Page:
Appleseed by John Clute

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It is the dawn of the fourth millennium, and for trader Nathanael Freer it is business as usual. Tile Dance, his ship, is in the safe hands of KathKirtt, an AI with two minds, and a loyal krewe of cybernetic and android helpers. His latest commission-to deliver a shipment of nano-forges to the planet Eolhxir--is routine enough. All seems okey dokey.

But it is not. A virulent data plague is infecting the local spiral arm of the galaxy all the way from Old Earth. Universal darkness threatens the vast concord of living civilizations. And a trap has been laid that will draw Freer and his lover, Ferocity Monthly-Niece, into an eons-old conflict. His new contract is, in fact, far from routine, and Eolhxir holds the key to everything.

Appleseed is filled with wild high tech, weird aliens, and wonderful vistas. It will dazzle, amaze and delight you.

About John Clute

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John Clute, winner of the Pilgrim Award for lifetime contributions to SF and fantasy scholarship, was born in Toronto, Ontario, and for many years has lived in London, England.
Published January 1, 2001 by ORBIT. 288 pages
Genres: Science Fiction & Fantasy, Literature & Fiction. Fiction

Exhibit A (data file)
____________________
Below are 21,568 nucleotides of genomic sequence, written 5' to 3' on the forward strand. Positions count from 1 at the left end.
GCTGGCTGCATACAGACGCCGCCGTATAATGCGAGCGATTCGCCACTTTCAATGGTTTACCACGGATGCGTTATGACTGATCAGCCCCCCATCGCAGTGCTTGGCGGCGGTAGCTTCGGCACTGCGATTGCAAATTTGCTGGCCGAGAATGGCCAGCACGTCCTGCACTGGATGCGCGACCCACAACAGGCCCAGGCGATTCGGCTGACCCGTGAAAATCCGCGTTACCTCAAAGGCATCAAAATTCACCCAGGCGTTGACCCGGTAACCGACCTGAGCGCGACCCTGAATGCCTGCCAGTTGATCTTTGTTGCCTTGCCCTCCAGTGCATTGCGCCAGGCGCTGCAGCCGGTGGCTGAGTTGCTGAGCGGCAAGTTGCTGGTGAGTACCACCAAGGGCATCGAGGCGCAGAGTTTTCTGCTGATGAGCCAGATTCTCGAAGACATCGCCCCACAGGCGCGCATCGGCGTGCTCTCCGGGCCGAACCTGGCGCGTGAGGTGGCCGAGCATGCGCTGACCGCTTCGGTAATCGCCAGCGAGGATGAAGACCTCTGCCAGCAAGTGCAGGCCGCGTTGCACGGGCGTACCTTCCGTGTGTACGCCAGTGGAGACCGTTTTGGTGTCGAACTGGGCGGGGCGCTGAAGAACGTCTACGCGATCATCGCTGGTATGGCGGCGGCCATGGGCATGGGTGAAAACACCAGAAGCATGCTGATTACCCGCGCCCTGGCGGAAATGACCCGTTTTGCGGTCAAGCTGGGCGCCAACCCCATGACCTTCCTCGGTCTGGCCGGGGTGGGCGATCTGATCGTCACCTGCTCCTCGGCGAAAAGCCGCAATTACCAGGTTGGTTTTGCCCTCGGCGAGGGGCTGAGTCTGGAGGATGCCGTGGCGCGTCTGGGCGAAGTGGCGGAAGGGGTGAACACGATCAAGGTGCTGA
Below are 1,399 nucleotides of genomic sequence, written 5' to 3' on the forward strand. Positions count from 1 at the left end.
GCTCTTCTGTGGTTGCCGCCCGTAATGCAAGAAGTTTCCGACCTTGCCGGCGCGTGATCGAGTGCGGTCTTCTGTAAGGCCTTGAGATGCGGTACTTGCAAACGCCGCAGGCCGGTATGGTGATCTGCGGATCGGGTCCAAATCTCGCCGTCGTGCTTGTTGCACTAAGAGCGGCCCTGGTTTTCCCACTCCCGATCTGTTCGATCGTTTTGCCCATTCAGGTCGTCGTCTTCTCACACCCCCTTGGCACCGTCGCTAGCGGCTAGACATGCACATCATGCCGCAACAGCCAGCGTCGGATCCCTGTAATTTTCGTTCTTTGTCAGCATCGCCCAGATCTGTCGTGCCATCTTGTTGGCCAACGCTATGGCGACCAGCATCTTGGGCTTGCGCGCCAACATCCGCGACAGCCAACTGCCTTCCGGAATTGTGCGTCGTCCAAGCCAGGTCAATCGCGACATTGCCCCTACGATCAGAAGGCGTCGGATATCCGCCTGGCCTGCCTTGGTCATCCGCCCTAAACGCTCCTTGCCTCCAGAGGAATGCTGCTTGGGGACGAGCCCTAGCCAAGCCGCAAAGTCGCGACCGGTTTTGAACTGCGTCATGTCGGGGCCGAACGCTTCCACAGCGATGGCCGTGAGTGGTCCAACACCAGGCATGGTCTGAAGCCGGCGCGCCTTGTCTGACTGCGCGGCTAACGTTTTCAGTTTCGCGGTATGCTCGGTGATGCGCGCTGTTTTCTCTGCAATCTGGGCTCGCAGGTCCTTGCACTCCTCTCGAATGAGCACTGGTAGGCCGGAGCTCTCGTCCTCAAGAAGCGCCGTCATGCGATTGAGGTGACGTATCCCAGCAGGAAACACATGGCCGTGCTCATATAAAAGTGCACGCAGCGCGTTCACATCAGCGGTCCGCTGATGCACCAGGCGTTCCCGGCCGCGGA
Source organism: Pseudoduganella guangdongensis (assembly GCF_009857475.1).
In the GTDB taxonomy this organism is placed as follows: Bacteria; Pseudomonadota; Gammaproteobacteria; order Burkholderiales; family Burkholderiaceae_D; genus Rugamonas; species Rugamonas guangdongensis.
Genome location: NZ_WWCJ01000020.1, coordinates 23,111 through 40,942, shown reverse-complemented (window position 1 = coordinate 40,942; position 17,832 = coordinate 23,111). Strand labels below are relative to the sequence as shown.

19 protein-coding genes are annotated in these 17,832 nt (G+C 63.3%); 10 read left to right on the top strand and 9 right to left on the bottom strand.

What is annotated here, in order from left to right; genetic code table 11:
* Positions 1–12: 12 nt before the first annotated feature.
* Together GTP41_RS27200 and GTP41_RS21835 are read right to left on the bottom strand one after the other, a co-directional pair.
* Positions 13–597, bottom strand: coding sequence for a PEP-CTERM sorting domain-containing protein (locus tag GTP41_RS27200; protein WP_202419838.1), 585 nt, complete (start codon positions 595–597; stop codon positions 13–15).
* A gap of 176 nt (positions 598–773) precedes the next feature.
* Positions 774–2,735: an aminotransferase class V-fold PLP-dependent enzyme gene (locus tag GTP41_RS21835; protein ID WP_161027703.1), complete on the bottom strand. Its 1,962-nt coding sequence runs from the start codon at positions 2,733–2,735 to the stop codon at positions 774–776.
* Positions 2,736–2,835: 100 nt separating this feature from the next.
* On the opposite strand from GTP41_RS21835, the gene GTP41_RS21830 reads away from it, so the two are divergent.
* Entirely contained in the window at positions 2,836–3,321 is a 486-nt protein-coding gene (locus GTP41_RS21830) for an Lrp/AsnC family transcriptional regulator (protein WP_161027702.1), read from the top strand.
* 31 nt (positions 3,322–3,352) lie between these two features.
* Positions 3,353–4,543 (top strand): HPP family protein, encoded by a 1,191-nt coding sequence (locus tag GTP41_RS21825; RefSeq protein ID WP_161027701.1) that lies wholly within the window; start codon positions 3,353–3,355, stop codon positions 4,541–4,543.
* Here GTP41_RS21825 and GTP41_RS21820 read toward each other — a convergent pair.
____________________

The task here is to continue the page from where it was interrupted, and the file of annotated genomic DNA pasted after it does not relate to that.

Unrated Critic Reviews for Appleseed

Publishers Weekly

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Rarely has there been a space opera with such zeal for language, such a concatenation of ideas archaic and intergalactic and such irreverent reveling in humanity's stinky, steamy, singular sexuality.

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SF Site

Freer and his AI companions hurl themselves out through a wormhole nexus and clear of the data-plaque behind them, fossilizing an entire solar system and killing billions in the process, a process that may have been aimed at stopping Freer.

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SF Site

John Clute was born in Toronto in 1940.

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The Best Reviews

At the beginning of the fourth millennium galaxy trader Nathaniel Freer owns the space ship Tile Dance piloted by artificial intelligence KathKirtt, an essence with two brains.

Dec 20 2001 | Read Full Review of Appleseed

The Zone

John Clute is a well-known SF critic, and his penetrating and precise criticism has appeared in SF journals since the 1960s - his early work appeared in New Worlds and he was one of the founders of Interzone.

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